Excerpts from the ChicagoTribune.com:

Andrew Larson, a 23-year veteran of the Arlington Heights Fire Department, has been named its new chief. Larson, 46, who had been acting chief since the retirement of Ken Koeppen in November, took on the job formally Feb. 19 at a salary of $153,423. He will manage a $23 million budget, four fire houses and 108 employees.

A resident of Sycamore, Larson said his dedication to public service was instilled in him at a young age.

“I was raised in a family of public servants. It wasn’t really a discussion,” said Larson, who grew up in DeKalb County with grandmothers who were nurses, aunts and uncles who were school teachers, and a brother who was a lieutenant with the DeKalb Fire Department. “Right out of high school, I joined the Sandwich Volunteer Fire Department and fed my passion for this.”

Larson went on to earn an associate’s degree in fire science and was a paid on-call firefighter for the City of St. Charles until he was hired by Wheeling as a firefighter in 1996. He left a year later to join the Arlington Heights Fire Department where he was a firefighter and paramedic for 10 years before becoming a lieutenant, spending five years in public education. He became a battalion chief, then was promoted to deputy chief two years ago.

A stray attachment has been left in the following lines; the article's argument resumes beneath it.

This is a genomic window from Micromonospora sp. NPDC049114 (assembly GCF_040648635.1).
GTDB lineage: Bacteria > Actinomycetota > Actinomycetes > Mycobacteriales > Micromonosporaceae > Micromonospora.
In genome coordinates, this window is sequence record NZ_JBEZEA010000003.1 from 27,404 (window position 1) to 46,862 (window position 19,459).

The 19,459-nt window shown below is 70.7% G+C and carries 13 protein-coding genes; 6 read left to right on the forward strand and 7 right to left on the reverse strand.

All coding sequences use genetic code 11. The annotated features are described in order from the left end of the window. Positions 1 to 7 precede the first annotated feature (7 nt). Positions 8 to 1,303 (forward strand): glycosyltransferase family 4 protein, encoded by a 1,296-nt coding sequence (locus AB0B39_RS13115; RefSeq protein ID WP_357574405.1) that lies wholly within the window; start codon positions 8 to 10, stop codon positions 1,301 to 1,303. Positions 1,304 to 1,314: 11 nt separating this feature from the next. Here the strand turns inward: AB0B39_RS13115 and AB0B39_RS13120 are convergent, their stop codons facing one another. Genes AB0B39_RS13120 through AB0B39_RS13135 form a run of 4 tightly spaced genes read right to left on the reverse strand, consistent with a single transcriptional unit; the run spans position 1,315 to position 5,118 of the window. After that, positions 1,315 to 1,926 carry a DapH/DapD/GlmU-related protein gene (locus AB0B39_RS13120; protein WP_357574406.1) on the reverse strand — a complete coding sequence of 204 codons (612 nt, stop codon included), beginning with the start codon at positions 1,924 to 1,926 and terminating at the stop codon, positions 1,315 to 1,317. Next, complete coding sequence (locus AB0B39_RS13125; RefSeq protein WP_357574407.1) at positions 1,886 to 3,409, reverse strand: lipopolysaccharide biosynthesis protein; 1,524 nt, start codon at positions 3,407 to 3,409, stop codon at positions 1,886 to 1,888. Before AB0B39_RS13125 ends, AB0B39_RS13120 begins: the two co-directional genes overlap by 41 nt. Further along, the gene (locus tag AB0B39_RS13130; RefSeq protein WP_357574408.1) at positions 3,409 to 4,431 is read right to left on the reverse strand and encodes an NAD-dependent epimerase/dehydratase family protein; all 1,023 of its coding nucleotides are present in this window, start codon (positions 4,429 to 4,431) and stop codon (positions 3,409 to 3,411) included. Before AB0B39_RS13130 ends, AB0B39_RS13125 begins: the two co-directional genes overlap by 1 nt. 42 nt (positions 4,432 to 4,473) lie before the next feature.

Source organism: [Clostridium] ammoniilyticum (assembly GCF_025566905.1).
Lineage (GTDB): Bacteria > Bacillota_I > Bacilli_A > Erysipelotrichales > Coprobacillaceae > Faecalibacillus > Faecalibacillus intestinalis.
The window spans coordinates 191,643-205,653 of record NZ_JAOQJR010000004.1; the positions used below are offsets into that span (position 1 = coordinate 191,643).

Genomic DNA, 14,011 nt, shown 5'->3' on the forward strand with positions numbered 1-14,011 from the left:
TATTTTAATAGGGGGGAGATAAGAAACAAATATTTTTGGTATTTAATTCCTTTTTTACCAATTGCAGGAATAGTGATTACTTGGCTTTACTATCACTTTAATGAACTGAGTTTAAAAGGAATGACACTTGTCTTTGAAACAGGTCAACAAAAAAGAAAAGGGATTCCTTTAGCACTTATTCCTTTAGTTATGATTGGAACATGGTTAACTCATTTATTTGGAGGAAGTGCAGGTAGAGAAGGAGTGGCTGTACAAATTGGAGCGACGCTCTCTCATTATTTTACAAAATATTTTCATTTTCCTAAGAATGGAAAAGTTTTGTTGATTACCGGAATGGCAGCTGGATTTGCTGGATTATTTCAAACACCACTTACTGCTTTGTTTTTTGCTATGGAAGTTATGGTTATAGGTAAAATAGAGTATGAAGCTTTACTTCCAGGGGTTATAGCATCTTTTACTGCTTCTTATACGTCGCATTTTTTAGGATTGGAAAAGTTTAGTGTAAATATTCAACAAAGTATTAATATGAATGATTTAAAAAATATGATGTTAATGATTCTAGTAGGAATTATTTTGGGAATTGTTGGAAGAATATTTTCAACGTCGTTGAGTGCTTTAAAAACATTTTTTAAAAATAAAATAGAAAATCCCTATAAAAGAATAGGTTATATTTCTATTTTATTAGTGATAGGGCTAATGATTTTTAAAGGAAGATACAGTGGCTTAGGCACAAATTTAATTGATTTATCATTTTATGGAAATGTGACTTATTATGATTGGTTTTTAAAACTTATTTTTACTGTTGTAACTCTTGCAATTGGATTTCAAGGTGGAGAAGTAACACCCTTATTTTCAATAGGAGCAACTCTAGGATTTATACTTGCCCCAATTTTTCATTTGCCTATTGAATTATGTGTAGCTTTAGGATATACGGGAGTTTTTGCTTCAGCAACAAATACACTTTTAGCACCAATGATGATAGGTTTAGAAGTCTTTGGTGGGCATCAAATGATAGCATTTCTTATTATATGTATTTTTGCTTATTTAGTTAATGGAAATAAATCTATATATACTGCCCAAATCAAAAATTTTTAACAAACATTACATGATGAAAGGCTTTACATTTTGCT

He has a bachelor’s degree in fire science management from Southern Illinois University and a master’s degree in public administration with an emphasis in strategic public management and leadership from Northern Illinois University.

Last year was the busiest year ever for the department with 10,329 calls for service. Of those, 7,512 were EMS related and the remaining 2,817 were for fire service.

He mentioned how some departments are providing medical care to residents in their homes. Although only just beginning in Arlington Heights, the idea is to prevent repeat transportation to hospitals. Training is being readied, and the department is working with the hospital to identify the types of patients and post-surgical care procedures they will be following. That and communicating what’s happening with patients to doctors will be a multi-year process.

The department also is training firefighters to assist each other following difficult calls, such as the death of a child.